Friday

White Rock Loop Trail (RRCNCA)

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EFP-P1050044-P1050046
(Fig. 01)
White Rock Loop Trai-2l
(Fig. 02)
Directions: From the Stratosphere Casino take a right onto Las Vegas Blvd south (the Strip) to Sahara Ave. Turn right onto West Sahara Ave (NV-589) and continue to follow W. Sahara Ave to 10 miles until it turns into Desert Foothills Drive. Contine on for about 4.5 miles and turn left onto NV-159 (W. Charleston Blvd). Continue to follow NV-159 (which becomes Blue Diamond Road) west for about 4.5 miles and turn right onto Red Rock Canyon Rd. After entering Red Rock Canyon, drive approximate 6 miles to the White Rock Trailhead. Distance fro Point of Origin: 22.5 miles. Estimated (one Way) travel time: 45 minutes.
 
General Description: The White Rock Loop Trail is on the eastern edge of the 47,000-acre La Madre Mountain Wilderness Area, along the Scenic Loop Road in the Red Rock Canyon National Conservation Area. This is well-maintained trail runs around White Rock Mountain and the rest of the White Rock Hills (Fig. 01). This loop trail showcases the diversity found at Red Rock. It’s 6.3 miles passes through a variety of vegetation zones with grand views across Red Rock Valley on the east side, great views of the La Madre Mountains on the west side, some particularly interesting geology, and at least one archaeological site to the south. Obviously, this loop can be hiked from two different trailheads (White Rock or Willow Springs, (Fig. 02) and in two directions, either clockwise or counter-clockwise. Even though the elevation gains in either direction are relatively substantial, they are gradual, making this a moderately easy hike that is well worth the effort.


11/14/2013 Trip Notes: Five of the people in our group went to the White Rock Trailhead, two decided to hike the Pine Creek Canyon and the remainder visited the Visitors Center and made various stops around the 13-mile loop. At the end of the day we all met up at the Willow Spring Picnic Area for lunch and dessert to celebrate Bill’s birthday. Click here for pictures and info on the Pine Creek trail ... Pine Creek Canyon Trail.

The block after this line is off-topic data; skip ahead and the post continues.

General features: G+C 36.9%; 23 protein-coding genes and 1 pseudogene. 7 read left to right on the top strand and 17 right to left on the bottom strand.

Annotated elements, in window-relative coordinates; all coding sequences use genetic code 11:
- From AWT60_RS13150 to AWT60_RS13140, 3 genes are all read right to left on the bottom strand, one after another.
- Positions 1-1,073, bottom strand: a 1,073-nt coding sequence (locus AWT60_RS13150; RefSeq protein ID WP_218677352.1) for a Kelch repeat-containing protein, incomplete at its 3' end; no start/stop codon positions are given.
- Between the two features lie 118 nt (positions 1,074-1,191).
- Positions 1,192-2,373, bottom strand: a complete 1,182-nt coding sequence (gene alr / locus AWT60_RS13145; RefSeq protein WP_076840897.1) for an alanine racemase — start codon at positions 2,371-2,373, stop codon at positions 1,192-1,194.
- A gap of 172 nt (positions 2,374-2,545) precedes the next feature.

At the White Rock Trailhead, two hiked down along the east face of the White Rock Hills to the Willow Springs Picnic Area. The remaining three of us hiked counter-clockwise to the northwest from White Rock Trailhead (elevation 4,883 feet). The northeast side hike is a 570-foot elevation gain through open desert Baja where shrubs are fairly dense and much of the ground surface is covered with vegetation. The vegetation along this portion of the trail is more-typical Mojave Desert Scrub, such as Creosote bush (Larrea tridentata), white bursage (Ambrosia dumosa),  Mojave yucca (Yucca schidigera), Banana yucca, and Tulip Pricklypear (Opuntia phaeacantha). Shortly after starting this trail, the Keystone Thrust Trail (Fig. 02) branches off to the right and runs east to a place where you can touch the Keystone Thrust, where there is older gray limestone rock lying on top of red sandstone. Turning around and looking back as you hike up this trail towards the saddle offered great sweeping views towards Turtlehead Peak (Figs. 03 & 04), Blue Diamond Hill, and Las Vegas. Before reaching the top of the saddle (elevation 5,453 feet), we were able to see the top of the La Madre Mountains to the west (Fig. 05). We also started to encounter a lot of Juniper and Pinyon pine, as well as many colorful sandstone rock formations (Figs. 06 & 07). That is my hiking partners, Mike and Miniko in (Fig. 06), and Miniko and myself in the center of (Fig. 07).
               
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(Fig. 03)